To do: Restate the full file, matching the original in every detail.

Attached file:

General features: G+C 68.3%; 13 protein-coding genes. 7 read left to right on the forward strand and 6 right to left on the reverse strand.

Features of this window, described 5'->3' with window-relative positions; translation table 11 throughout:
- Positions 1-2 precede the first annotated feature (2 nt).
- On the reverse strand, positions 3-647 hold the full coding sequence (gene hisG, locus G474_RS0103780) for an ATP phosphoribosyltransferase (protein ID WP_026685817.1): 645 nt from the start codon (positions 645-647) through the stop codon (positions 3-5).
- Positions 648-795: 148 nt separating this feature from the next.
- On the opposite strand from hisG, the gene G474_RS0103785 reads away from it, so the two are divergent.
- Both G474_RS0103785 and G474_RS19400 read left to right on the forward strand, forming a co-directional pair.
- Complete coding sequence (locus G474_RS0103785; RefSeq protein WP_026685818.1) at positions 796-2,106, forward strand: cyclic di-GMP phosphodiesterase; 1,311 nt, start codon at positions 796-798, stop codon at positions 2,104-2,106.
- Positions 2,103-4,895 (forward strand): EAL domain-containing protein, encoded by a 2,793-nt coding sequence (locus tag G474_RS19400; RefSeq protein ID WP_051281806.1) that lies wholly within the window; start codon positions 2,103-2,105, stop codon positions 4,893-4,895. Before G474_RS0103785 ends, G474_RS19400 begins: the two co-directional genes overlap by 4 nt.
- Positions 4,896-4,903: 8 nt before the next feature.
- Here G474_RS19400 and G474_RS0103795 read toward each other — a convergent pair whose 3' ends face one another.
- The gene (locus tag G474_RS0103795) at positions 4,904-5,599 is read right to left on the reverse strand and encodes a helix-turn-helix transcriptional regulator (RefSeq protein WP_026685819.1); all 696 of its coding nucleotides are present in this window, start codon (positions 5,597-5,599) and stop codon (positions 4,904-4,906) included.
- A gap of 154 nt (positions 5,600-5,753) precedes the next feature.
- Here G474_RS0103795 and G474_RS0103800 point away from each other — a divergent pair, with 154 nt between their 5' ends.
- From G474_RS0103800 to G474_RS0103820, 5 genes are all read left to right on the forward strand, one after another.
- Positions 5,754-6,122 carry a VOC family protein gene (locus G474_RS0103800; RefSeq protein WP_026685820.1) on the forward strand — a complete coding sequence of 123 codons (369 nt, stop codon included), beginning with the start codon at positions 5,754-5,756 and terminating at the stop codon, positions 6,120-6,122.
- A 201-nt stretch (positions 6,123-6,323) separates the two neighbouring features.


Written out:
General features: G+C 68.3%; 13 protein-coding genes. 7 read left to right on the forward strand and 6 right to left on the reverse strand.

Features of this window, described 5'->3' with window-relative positions; translation table 11 throughout:
- Positions 1-2 precede the first annotated feature (2 nt).
- On the reverse strand, positions 3-647 hold the full coding sequence (gene hisG, locus G474_RS0103780) for an ATP phosphoribosyltransferase (protein ID WP_026685817.1): 645 nt from the start codon (positions 645-647) through the stop codon (positions 3-5).
- Positions 648-795: 148 nt separating this feature from the next.
- On the opposite strand from hisG, the gene G474_RS0103785 reads away from it, so the two are divergent.
- Both G474_RS0103785 and G474_RS19400 read left to right on the forward strand, forming a co-directional pair.
- Complete coding sequence (locus G474_RS0103785; RefSeq protein WP_026685818.1) at positions 796-2,106, forward strand: cyclic di-GMP phosphodiesterase; 1,311 nt, start codon at positions 796-798, stop codon at positions 2,104-2,106.
- Positions 2,103-4,895 (forward strand): EAL domain-containing protein, encoded by a 2,793-nt coding sequence (locus tag G474_RS19400; RefSeq protein ID WP_051281806.1) that lies wholly within the window; start codon positions 2,103-2,105, stop codon positions 4,893-4,895. Before G474_RS0103785 ends, G474_RS19400 begins: the two co-directional genes overlap by 4 nt.
- Positions 4,896-4,903: 8 nt before the next feature.
- Here G474_RS19400 and G474_RS0103795 read toward each other — a convergent pair whose 3' ends face one another.
- The gene (locus tag G474_RS0103795) at positions 4,904-5,599 is read right to left on the reverse strand and encodes a helix-turn-helix transcriptional regulator (RefSeq protein WP_026685819.1); all 696 of its coding nucleotides are present in this window, start codon (positions 5,597-5,599) and stop codon (positions 4,904-4,906) included.
- A gap of 154 nt (positions 5,600-5,753) precedes the next feature.
- Here G474_RS0103795 and G474_RS0103800 point away from each other — a divergent pair, with 154 nt between their 5' ends.
- From G474_RS0103800 to G474_RS0103820, 5 genes are all read left to right on the forward strand, one after another.
- Positions 5,754-6,122 carry a VOC family protein gene (locus G474_RS0103800; RefSeq protein WP_026685820.1) on the forward strand — a complete coding sequence of 123 codons (369 nt, stop codon included), beginning with the start codon at positions 5,754-5,756 and terminating at the stop codon, positions 6,120-6,122.
- A 201-nt stretch (positions 6,123-6,323) separates the two neighbouring features.